Water is a high commodity on the prairies, requiring ponds with dams, deep wells, miles of pipelines and numerous water tanks for survival.

JW’s comment: Janet and Wink playing in the water over at the truck washout.

Crops in southwestern South Dakota include wheat, sorghum, corn and sunflowers.

Hay must be baled, stacked and stored for the winter. Round hay bales can weigh between 1200 and 1500 pounds. Some years there is hay and some years there isn’t, depending on the weather.

There are not many trees but some, such as red cedars, grow along the river banks. The Wink ranch is near the Cheyenne River.

A variety of farm vehicles is required on a ranch: A John Deere tractor, pick-up truck, jeep or SUV, side by side, 4 wheelers, snow mobiles, and a riding lawn mower.

It is important to carefully latch the gates on the ranch so the cattle will not get out. (That’s another story about a bull that escaped on Saturday morning.)

JW’s comments:   Fortunately, Janet spotted him as he strolled in front of the house.  Wink went running  and jumped in the side-by-side and put him back in the right pasture.

Ranchers follow this rule: “Early to bed and early to rise, makes a man (or woman) healthy, wealthy and wise.”

Everyone I met during my trip was so friendly, welcoming and warm. (They get very few visitors in this part of the world.) During emergencies, ranchers drop everything to help each other during times of crisis.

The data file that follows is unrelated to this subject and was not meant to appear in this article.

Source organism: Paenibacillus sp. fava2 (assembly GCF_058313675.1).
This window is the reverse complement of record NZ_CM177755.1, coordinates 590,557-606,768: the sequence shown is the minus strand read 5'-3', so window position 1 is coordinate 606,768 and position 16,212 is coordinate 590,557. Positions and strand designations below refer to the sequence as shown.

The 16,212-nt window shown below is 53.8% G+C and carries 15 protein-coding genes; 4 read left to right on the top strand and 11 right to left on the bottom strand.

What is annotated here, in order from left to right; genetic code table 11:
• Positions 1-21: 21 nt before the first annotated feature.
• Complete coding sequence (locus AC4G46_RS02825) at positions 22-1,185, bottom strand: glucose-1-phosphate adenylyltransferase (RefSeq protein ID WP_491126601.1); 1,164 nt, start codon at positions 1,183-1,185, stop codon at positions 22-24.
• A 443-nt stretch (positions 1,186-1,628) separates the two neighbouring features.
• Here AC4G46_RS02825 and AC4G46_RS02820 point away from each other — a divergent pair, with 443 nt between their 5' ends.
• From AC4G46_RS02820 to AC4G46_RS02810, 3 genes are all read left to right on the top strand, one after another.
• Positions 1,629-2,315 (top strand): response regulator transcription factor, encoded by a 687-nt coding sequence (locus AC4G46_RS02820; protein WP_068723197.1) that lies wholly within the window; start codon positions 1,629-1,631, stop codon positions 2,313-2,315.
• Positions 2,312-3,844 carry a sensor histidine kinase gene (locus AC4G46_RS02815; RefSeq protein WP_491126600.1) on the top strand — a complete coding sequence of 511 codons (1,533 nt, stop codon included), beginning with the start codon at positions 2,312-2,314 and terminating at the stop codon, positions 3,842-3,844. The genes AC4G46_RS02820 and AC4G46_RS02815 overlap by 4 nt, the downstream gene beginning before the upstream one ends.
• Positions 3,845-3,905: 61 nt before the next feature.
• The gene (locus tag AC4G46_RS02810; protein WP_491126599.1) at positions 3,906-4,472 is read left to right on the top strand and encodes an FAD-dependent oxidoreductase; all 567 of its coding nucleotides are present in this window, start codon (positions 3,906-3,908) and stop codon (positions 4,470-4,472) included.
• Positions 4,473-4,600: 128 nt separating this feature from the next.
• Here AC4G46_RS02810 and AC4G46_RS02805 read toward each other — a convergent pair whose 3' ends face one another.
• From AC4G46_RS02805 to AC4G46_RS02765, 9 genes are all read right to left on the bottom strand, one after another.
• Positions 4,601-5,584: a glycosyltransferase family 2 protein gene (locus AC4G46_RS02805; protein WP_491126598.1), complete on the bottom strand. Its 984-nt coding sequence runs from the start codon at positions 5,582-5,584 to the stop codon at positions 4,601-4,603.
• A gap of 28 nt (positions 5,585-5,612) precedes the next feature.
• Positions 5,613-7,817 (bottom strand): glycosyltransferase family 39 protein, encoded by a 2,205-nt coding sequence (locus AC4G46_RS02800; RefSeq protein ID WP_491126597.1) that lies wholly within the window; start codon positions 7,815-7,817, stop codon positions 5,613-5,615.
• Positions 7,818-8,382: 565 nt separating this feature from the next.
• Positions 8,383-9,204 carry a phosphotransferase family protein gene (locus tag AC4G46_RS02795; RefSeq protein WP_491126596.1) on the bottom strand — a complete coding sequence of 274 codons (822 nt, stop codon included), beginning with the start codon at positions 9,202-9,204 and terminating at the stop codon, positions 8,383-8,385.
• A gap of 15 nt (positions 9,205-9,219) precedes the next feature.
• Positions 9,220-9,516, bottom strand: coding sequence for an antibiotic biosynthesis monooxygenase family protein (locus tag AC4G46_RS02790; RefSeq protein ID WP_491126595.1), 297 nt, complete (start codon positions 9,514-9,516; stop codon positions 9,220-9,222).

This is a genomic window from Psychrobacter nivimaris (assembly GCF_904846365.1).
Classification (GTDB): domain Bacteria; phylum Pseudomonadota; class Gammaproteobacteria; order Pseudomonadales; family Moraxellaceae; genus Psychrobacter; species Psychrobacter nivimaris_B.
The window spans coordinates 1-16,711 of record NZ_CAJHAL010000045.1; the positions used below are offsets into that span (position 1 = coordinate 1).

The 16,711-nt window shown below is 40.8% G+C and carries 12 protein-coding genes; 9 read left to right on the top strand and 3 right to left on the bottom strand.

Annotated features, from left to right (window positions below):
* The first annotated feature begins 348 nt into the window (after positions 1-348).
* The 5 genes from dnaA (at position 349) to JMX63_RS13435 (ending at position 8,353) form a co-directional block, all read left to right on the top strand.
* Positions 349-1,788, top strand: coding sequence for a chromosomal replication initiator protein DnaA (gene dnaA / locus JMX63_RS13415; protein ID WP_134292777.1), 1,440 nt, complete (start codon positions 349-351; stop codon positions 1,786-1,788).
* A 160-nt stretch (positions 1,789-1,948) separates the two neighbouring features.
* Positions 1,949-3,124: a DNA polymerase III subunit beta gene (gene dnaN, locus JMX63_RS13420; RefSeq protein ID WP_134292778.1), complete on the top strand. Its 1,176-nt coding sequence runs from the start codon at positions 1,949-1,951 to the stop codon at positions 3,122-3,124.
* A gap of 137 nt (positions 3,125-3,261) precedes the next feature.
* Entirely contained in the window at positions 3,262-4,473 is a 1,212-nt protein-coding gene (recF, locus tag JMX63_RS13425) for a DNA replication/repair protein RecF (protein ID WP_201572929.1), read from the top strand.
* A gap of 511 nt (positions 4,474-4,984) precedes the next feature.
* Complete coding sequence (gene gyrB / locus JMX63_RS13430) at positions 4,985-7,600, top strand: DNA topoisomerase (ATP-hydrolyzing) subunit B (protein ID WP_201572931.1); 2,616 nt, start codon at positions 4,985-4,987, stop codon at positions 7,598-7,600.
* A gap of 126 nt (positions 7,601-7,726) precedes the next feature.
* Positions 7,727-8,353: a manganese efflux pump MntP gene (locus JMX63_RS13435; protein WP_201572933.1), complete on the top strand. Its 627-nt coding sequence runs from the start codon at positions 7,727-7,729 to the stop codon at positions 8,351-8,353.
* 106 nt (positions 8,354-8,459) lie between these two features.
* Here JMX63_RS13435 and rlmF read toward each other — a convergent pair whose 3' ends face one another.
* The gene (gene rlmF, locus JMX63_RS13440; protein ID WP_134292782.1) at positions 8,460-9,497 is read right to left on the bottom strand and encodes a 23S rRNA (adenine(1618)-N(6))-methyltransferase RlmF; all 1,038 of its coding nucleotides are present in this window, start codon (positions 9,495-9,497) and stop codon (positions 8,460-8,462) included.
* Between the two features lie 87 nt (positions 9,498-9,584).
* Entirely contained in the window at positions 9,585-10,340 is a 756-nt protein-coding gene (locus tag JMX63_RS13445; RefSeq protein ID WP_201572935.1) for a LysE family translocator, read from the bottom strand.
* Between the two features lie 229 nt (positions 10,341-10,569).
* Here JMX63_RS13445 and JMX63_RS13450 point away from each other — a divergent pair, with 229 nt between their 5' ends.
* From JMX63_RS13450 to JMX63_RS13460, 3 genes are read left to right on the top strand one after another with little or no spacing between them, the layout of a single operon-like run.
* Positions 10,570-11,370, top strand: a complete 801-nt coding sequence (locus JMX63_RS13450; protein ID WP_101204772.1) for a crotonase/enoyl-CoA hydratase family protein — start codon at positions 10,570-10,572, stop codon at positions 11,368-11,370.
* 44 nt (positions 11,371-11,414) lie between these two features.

JW’s comments: Janet, you learned a lot!

Just being with Joan, talking about old friends and good times during our days as colleagues at California State University, Stanislaus, was the best part of the trip. In the words of the old Girl Scout song: “Make new friends, but keep the old. One is silver, the other is gold.”

Jt 9/6/18





  • Sharon Whitehead-van Loben Sels

    What a beautiful story of friendship. Thank you for sharing this snapshot of life on the prairies from a city girl’s perspective. Prairie life is a life for the brave. It is America’s heartland. Love to you both.💞

  • Connie Bratten

    Joan and Janet, I enjoyed reading this account of your visit. It sounds like you had so much fun, I’m jealous. I learned a few new things about prairie life, too. Here’s to good friends.

  • Shelley Taylor

    I think it’s so important to stay close to the land & step outside urban microcosms.
    Thank you for sharing!

  • Annie Wilkinson

    What a beautiful story Janet. Makes me want to fly from AZ to Dean and Joan’s lovely ranch tomorrow and experience life on the prairie with them. Great pictures. Aren’t we lucky to have Joan Wink in our lives? Thanks so much for sharing.

  • Donna Endsley

    My eyes teared up as I read this journal from two of my beloved mentors. Which one of you is writing this up into a children’s book? I guess I never thought of the expansiveness and difficulties associated with Joan’s home. Thanks for the insights. Hugs to you both!

  • Becky Akers

    What a great adventure! I agree with one of the comments above, I too want to come visit Joan. So great that you and Janet and remained good friends all these years.